When contacted by CEO for this article in November 2013, Borg told us that a few months after signing the contract with Fipra,
“I decided to suspend the agreement with FIPRA and FIPRA accepted. To date the agreement with FIPRA is still suspended. I have never received any remuneration or any other form of compensation whatsoever from FIPRA or any of its clients. I have never contacted the Commission on behalf of FIPRA or any of its clients.”
Yet notwithstanding this, on the same day that Borg wrote this email, he was still listed as a special adviser on maritime affairs on Fipra’s website, nearly three years after he had suspended the agreement! The following day, Borg re-emailed CEO to say:
“I would also like to thank you for bringing to my attention the fact that the FIPRA website describes me as ‘special adviser on maritime affairs’. I had been wanting to write to FIPRA to inform them that I would like to bring to an end the agreement between them and me (which, as I told you yesterday, never actually materialized) but I never got down to do so. I have now just emailed FIPRA informing them that I want our agreement to be definitively terminated with immediate effect and that FIPRA removes my name and any reference to me from their website and from anywhere else my name may appear in FIPRA’s records. I have also just informed the European Commission accordingly.”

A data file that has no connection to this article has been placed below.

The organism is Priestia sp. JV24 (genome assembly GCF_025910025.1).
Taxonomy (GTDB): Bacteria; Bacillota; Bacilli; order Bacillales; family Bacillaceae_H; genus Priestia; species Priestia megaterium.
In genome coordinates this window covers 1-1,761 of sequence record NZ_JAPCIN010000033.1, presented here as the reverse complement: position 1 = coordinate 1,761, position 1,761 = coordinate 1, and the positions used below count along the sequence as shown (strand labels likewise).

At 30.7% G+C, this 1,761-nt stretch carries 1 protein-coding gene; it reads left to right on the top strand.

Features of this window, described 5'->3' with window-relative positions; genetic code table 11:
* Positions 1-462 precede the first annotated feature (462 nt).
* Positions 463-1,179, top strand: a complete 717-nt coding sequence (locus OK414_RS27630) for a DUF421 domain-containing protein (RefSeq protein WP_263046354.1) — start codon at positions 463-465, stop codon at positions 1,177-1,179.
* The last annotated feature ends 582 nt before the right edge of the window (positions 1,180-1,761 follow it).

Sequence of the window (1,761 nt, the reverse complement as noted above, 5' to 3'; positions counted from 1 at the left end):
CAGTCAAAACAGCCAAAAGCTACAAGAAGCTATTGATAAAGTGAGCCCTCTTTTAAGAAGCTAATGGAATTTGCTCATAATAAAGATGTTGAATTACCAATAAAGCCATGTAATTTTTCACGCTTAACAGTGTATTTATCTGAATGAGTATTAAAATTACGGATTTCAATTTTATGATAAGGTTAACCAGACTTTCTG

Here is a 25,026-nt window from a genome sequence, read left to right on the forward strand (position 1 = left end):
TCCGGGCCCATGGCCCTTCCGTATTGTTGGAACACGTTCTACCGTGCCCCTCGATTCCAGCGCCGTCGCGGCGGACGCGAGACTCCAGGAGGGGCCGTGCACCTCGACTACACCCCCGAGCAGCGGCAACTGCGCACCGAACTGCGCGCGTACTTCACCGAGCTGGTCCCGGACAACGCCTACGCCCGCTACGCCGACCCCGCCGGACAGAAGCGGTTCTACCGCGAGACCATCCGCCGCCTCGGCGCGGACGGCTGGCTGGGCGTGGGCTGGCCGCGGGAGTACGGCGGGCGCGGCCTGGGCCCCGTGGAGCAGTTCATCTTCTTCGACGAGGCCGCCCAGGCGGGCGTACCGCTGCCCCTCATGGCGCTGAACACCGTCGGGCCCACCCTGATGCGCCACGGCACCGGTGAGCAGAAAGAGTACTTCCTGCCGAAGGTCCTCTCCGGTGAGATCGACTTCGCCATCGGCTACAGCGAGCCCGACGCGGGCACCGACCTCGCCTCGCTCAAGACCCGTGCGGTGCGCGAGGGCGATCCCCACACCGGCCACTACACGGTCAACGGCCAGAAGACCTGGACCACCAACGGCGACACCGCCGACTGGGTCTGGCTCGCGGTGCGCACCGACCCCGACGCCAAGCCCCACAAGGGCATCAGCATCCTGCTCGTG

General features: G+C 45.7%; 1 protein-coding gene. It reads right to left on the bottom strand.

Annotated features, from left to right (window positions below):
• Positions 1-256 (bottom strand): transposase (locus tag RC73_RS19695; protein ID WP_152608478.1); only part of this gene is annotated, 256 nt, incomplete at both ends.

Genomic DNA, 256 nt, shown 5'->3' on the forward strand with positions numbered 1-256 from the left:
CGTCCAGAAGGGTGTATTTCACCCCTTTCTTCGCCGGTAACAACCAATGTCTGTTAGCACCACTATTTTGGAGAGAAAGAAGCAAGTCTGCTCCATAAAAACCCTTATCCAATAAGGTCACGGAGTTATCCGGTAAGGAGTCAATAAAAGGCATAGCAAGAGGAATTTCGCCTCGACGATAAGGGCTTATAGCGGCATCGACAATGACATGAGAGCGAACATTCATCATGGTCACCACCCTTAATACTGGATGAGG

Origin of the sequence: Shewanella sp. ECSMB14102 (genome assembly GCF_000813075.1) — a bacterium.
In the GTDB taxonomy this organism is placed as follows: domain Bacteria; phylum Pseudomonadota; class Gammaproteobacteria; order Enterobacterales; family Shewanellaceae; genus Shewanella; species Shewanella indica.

In CEO’s view, Borg should have been far more vigilant in ensuring that, if he was no longer a special adviser to Fipra, that he was not advertised as such on the Fipra website. After all, for nearly three years, Fipra has benefited from listing Joe Borg as a senior adviser (and on maritime affairs which Borg had specifically assured the Commission that he would not work on), when apparently he was not acting as such. This case illustrates how eager lobby consultancies are to recruit through the revolving door, and how apparently relaxed individuals and the EU institutions within the Brussels bubble are about the appearance of possible conflicts of interest.